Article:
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Doughnuts to diesel


DEWAN RAI


BIKRAM RAI

While other vehicle owners struggle to find a spot on the queue for petrol at gas stations, Vishwa Pratap Maskey drives his van past crowds. The shortage doesn't affect him.

No, Maskey's van is not battery powered. He is one of the few Nepalis who actually runs a vehicle on bio-diesel made from plants.

Maskey had bought a van to transport goods for department stores in Jawalakhel to his caf in Boudha, but after watching a program on Discovery Channel which showed McDonalds using waste oil to operate its delivery vehicles, Maskey was inspired to experiment with his van.

He imported an oil filter from China for Rs100,000 and used soybeans that were unfit for human consumption because of long storage to make his own bio-diesel. It worked, so he turned to experimenting with waste oil from frying doughnuts and french fries in his restaurant in Boudha to produce bio-diesel to fuel his car.

"It was a big risk. I had to invest a large amount for the oil-filter machine and there was no guarantee that I would succeed," recalls Maskey, "but it went well, bio-diesel has saved me millions and I no longer have to worry about frequent fuel shortages."

Maskey's G-Caf produces up to 40 litres of waste oil every day and this is enough to run the generator to provide electricity to his restaurant during power cuts.

Maskey's yellow van carries a 'this vehicle runs on biodiesel' sign and has accumulated more than 20,000 km on the roads of Kathmandu till now.

He had hoped that after seeing his van, more Nepalis would want to also switch to bio-diesel, but Maskey is disappointed that there are few takers. "A policeman tried to confiscate my vehicle once, because it ran on fuel that he had never heard of and thought was illegal," Maskey recalls, laughing.

Maskey says the type of bio-fuel he produces is best for NAE, DI and TDI engines for which he mixes 40 per cent diesel with 60 per cent bio- diesel. A four-cylinder 2 litre engine can run up to 10 km per litre. "If there was a centre where we could collect waste oil from hotels and restaurants throughout the valley, this could turn into a commercially viable venture and even heavy vehicles could start using biodiesel," he says.

Currently 60 per cent of the country's budget is spent on importing oil from India and Nepal Oil Corporation (NOC) finds itself on the brink of bankruptcy. Adulteration and leakage of fuel are rampant and increased power cuts have heightened Nepali's dependence on oil products. Although the government has made some effort to promote bio-fuel since the 1990s, Nepal still relies entirely on NOC.

Says Maskey: "Bio-fuel is not just a fashion statement for ecologists, it makes economic sense too. It is a necessity when fossil diesel is expensive or unavailable."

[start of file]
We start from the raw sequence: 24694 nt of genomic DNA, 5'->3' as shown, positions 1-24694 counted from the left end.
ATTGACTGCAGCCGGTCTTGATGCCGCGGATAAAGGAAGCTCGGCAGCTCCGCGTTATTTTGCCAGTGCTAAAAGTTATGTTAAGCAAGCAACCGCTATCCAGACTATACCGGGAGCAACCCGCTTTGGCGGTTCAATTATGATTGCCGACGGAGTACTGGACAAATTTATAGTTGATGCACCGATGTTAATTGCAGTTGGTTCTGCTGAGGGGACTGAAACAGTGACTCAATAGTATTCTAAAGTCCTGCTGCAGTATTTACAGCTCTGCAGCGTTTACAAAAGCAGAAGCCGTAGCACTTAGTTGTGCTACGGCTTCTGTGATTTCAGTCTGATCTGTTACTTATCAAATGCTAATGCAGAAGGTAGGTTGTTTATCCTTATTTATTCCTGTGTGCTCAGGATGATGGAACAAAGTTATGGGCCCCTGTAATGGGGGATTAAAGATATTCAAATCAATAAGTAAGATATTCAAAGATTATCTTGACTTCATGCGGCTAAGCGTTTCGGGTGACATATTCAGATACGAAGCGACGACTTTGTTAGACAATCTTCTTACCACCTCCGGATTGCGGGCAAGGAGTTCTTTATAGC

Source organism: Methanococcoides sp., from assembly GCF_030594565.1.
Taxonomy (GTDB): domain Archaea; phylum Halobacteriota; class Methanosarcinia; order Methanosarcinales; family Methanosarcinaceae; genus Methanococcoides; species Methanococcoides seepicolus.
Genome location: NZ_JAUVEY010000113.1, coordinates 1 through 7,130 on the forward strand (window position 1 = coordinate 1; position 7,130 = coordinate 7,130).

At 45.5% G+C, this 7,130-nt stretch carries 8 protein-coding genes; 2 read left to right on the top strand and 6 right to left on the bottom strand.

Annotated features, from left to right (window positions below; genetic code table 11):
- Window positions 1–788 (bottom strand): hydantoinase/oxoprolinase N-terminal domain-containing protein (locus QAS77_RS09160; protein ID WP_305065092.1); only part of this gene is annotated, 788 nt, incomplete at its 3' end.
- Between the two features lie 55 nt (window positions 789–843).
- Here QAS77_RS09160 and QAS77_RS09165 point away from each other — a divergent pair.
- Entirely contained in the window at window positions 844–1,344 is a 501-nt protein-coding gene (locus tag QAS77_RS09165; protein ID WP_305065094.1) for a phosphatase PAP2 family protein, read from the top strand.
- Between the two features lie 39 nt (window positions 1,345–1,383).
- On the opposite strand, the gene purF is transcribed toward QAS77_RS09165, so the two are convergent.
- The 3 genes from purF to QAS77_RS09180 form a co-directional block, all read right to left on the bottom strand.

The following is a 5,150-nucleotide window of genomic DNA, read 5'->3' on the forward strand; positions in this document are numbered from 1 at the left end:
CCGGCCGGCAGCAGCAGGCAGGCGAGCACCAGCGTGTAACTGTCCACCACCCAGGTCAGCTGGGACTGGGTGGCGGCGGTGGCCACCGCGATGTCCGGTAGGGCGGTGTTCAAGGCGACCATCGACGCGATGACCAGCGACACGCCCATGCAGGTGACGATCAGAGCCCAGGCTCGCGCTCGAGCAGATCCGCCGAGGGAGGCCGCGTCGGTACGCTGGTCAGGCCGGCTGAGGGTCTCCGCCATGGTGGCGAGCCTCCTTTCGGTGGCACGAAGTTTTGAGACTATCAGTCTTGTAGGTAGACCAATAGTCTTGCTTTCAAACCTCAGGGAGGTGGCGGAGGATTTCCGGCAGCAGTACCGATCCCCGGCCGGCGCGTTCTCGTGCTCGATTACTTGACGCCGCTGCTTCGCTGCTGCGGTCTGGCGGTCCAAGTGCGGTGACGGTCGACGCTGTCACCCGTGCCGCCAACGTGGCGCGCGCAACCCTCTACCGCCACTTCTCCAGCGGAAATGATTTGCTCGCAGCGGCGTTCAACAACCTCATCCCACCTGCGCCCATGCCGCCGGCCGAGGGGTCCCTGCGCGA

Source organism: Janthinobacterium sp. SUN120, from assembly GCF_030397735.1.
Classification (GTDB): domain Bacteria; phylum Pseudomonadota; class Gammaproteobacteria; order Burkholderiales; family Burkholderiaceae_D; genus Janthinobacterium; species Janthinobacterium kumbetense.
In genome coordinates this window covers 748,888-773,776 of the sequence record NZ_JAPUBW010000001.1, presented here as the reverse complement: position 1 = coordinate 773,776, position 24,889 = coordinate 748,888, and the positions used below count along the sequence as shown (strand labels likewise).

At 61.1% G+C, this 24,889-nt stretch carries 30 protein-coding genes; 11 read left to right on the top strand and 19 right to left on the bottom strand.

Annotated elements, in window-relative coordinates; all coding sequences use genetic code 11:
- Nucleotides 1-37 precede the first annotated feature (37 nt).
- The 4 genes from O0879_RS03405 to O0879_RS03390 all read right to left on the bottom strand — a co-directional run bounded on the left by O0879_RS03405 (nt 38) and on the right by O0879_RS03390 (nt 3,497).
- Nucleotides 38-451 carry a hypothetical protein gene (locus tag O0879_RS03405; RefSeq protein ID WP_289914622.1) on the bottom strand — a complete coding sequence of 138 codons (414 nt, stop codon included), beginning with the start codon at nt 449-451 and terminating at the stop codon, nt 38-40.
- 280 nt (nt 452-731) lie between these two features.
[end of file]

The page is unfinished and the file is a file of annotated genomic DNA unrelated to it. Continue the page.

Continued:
Read also:
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1. Animal Nepal
How can we contact this amazing person?

2. Jiwan Ninglekhu
Hats off!great job Bishwa!

3. S Blair
Vishwa is a true local hero with a big, big heart. The Nepali Times should consider doing a profile. SMD Boarding School

4. Carl
I think he is not good at maths. At 10 km range per liter and 20,000 km run so far he has used 2,000 liters of petrol. Assuming an average price over that time of Rs. 100 per liter, his cost would have been 2 lakh Rs.
I do not see how he saved millions of Rs.


5. nepalitimes
Vishwa Pratap Maskey's contact number is 9851025996 

6. B'road
Lets not go into calculation. It doesn't bother me. Vishwa has utilised the waste resources and has once again brought into mainstream that waste should be treated as resources. Given that country has crisis over petroleum products, biodiesel could be best option. It has been success in south American countries and I wonder why not in Nepal? After all our economy is still based in agriculture and there should be sufficient amount biomass�.something to think about. Once again all the best for your future endeavour. I will try to catch you when next in Nepal.

7. asmin
Can't you count 500 m as 0.5 KM or half KM? He only discussed about the vehicle that is publicly advertised. Have any body thought that he might using it in his cafe to heat the his oven to bake cakes? in generator?  

This might be just the beginning, it's application is huge, we can use it every where! However we must carefully consider the pollution...


8. Sudan
It's a great idea Vishwa dai!!


9. Manoj
Best and the appropriate idea for poor country like Nepal.

10. Dorje
You are great n never give up....Thanks for sharing ur great idea...

LATEST ISSUE
638
(11 JAN 2013 - 17 JAN 2013)


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